Aside from the Freire over Sagan debate (I'd put Sagan over Freire any day of the year as well), if we are talking in terms of one day racing I'd put Sagan clearly above Valverde as well. Of course Valverde is also a great stage racer who has won a gt, so arguebly if you look at their whole palmares it's Valverde over Sagan but in terms of one day racing Valverde has as many big wins as Sagan, however four of those came in the same race and aside from that the only WT one day races he has ever won are Fleche Wallone and San Sebastian (although tbf he is record champion in the former). Sagan has a lot more to his name.
 
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tobydawq said:
So, I have been thinking a bit about the whole "would Gilbert really have let Lampaert join the party or was he bluffing" conundrum in the last kilometres of the race.

And I think he was bluffing. Because he wanted that race and too many times in recent years (since he joined QuickStep) has he lost a race because a teammate has taken the initiative before him and he has had to play the role of the good teammate that disorganises the hunt.
There's no question about it that Gilbert was never going to let Lampaert come back. Even if Politt would have completely sat up (which wouldn't make much sense either), Gilbert would have continued riding at 85-90%, enough to keep Lampaert at a distance and recharge his legs for the sprint, or just tried to drop Politt.

He's faster in the sprint hence didn't need Politt to pull the last kilometers to beat him in the sprint, but because Politt -understandably- didn't want to just gift away a 2nd place, Gilbert could happily stay in the wheel.
 
Re: Re:

tobydawq said:
Velolover2 said:
Defining legacy really depends on all Monuments + the WC/OC are considered equal or not.

You also have to separate Classics from the Semi-Classics. And semi-classics from regular one-day races. Anything below semi-classics shouldn't really be a part of the equation. You could also make the argument that even the semi-classics shouldn't be a part of the equation.

That leaves us with the 5 Monuments, the WC, the OC and another handful of major classics (such as Amstel) when judging the classics specialists against each other.
Not a good argument.
You have to draw the line somewhere. No matter how many Cadel Evans Great Ocean Road Race's you win, it will never be as great as winning Paris-Roubaix.
 
Re: Re:

Velolover2 said:
tobydawq said:
Velolover2 said:
Defining legacy really depends on all Monuments + the WC/OC are considered equal or not.

You also have to separate Classics from the Semi-Classics. And semi-classics from regular one-day races. Anything below semi-classics shouldn't really be a part of the equation. You could also make the argument that even the semi-classics shouldn't be a part of the equation.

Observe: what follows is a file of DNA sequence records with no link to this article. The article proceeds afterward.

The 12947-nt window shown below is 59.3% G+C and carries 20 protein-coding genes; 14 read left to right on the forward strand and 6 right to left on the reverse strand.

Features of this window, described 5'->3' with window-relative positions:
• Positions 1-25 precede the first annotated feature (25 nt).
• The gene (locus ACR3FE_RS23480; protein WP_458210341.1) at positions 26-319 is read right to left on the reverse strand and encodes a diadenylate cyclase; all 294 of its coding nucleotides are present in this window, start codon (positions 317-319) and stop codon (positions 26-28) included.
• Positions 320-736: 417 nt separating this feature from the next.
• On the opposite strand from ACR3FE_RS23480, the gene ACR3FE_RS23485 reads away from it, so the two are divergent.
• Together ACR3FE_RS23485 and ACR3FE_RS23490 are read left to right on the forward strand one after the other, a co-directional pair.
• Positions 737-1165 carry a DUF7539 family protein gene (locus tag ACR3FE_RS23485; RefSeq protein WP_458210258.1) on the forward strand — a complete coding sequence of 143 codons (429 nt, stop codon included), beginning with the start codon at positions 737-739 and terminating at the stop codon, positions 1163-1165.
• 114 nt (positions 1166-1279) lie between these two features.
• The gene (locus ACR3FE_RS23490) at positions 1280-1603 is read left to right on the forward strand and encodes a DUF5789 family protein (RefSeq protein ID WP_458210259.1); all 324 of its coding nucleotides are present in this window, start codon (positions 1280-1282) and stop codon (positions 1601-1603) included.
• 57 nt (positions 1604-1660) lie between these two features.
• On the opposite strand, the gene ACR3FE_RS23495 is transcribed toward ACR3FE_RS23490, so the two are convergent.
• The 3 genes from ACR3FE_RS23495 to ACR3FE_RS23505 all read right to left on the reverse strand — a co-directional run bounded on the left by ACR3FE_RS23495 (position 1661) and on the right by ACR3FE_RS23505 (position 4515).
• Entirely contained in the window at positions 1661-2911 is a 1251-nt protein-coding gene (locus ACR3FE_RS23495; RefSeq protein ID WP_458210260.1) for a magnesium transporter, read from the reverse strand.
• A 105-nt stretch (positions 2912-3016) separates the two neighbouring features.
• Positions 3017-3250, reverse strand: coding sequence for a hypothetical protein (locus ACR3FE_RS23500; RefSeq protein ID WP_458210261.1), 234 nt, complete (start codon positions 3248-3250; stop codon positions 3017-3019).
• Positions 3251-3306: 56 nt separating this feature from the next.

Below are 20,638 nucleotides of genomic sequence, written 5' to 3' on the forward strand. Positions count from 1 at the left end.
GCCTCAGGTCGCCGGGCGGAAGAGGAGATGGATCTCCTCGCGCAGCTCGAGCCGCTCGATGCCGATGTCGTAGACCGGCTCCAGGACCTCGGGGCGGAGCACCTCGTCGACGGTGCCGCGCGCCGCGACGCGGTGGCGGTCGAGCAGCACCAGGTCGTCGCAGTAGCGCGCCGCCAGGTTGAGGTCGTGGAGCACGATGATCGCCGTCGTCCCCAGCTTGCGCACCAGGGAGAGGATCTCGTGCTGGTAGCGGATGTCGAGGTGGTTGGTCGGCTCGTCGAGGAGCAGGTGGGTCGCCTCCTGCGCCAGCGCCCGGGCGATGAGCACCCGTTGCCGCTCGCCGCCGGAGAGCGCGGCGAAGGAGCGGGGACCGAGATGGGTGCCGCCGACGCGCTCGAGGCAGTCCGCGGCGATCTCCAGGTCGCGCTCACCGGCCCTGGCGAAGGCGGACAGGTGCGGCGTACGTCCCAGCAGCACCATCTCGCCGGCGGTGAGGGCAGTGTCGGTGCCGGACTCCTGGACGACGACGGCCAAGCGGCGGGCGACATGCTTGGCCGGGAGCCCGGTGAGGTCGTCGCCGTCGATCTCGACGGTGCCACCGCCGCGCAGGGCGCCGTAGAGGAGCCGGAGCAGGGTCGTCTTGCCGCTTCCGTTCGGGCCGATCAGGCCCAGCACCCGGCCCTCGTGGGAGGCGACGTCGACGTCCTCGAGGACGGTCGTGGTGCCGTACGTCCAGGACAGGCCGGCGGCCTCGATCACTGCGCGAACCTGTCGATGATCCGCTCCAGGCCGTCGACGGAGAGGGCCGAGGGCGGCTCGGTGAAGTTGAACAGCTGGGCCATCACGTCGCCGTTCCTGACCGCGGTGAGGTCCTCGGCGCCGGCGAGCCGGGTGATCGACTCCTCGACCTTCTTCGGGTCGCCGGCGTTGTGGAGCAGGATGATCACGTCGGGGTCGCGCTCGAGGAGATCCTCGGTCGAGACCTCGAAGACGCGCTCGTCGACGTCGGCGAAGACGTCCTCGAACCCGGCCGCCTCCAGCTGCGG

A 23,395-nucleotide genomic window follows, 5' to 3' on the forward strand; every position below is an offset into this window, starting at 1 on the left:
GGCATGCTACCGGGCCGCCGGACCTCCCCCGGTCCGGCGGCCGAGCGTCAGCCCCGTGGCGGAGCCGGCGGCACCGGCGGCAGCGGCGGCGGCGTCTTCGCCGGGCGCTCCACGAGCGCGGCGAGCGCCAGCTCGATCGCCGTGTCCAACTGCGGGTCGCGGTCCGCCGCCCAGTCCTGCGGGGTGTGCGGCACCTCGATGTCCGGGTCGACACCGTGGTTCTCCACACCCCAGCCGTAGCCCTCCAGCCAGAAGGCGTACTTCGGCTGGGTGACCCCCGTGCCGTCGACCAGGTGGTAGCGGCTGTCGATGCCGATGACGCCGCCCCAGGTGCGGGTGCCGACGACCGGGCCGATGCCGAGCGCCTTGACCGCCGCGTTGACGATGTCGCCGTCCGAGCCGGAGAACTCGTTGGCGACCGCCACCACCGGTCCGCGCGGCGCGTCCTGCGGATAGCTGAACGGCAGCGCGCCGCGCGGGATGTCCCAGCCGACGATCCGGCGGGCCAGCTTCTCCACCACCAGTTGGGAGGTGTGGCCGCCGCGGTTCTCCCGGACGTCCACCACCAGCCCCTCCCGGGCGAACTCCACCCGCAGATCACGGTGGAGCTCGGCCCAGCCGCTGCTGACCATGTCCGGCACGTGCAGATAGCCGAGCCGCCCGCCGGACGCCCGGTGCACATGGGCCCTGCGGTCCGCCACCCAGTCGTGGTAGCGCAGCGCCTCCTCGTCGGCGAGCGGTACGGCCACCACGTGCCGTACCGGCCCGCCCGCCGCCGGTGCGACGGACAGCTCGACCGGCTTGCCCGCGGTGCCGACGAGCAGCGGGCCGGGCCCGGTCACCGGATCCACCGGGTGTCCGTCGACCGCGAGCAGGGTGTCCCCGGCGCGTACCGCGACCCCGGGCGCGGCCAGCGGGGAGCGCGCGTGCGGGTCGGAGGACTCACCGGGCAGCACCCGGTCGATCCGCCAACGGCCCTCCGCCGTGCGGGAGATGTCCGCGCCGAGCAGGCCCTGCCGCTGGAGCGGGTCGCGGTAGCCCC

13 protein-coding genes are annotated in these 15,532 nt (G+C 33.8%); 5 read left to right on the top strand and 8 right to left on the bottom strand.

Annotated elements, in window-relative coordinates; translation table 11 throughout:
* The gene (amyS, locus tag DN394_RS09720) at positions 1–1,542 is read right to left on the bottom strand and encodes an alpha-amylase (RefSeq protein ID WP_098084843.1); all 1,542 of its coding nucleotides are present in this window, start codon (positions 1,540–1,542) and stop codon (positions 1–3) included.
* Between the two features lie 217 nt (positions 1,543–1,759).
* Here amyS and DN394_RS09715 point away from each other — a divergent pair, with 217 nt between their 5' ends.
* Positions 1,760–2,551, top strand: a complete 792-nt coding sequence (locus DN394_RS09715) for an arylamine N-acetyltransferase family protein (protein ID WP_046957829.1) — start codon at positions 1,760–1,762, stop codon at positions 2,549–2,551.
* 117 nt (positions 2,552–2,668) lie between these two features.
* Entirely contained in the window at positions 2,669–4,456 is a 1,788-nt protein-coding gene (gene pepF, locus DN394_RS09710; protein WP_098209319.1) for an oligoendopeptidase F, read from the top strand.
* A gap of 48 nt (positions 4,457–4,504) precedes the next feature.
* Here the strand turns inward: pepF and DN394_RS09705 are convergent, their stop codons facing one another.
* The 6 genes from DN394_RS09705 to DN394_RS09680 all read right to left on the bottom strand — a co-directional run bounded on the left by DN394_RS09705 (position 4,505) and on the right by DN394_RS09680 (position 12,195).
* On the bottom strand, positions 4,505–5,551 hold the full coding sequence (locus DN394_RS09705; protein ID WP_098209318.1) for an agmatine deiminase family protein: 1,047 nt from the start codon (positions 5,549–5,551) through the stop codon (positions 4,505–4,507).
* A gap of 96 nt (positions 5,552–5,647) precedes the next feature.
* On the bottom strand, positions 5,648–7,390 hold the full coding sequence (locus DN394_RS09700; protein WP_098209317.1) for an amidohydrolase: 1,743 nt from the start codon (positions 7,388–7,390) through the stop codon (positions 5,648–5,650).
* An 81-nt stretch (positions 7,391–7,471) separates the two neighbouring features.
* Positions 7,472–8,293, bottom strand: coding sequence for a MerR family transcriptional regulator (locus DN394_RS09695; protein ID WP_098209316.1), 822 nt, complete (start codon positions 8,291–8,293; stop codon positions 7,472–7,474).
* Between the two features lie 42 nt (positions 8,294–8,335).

That leaves us with the 5 Monuments, the WC, the OC and another handful of major classics (such as Amstel) when judging the classics specialists against each other.
Not a good argument.
You have to draw the line somewhere. No matter how many Cadel Evans Great Ocean Road Race's you win, it will never be as great as winning Paris-Roubaix.
But isn't that a regular one-day race?

Maybe I misunderstood you (I may have with your final sentence), but I thought you meant that classics were equal to monuments and the races that I listed previously, of which Gilbert has almost won all (Omloop, Strade, E3, Gent-Wevelgem, Amstel, Flèche, San Sebastián, Paris-Tours and maybe the Canadian races) were what you considered semi-classics and thus possibly irrelevant in a discussion of who is the greater one-day rider.

I agree that lesser races than these will not be relevant in such discussions.
 
I think we agree. :D I consider Omloop, Strade, E3, GW, Amstel, Flèche, San Seb, Emilia, Torino and Tours as classics and a part of the equation.

I was thinking of more "obscure" races like Trofeo Andratx, Le Samyn or Coppa Bernocchi when drawing the line.
 
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Velolover2 said:
I think we agree. :D I consider Omloop, Strade, E3, GW, Amstel, Flèche, San Seb, Emilia, Torino and Tours as classics and a part of the equation.

I was thinking of more "obscure" races like Trofeo Andratx, Le Samyn or Coppa Bernocchi when drawing the line.
Ah, okay, but you can't call them semi-classics, can you?
 
Re:

Velolover2 said:
I think we agree. :D I consider Omloop, Strade, E3, GW, Amstel, Flèche, San Seb, Emilia, Torino and Tours as classics and a part of the equation.

I was thinking of more "obscure" races like Trofeo Andratx, Le Samyn or Coppa Bernocchi when drawing the line.
I agree with this
 
Gilbert is really smart for saving a lot of his energy specifically for this race. Tryna be good in all the races that has been in the last month will more than likely end you up with nothing or just good placings in all of them. Just winning one is great.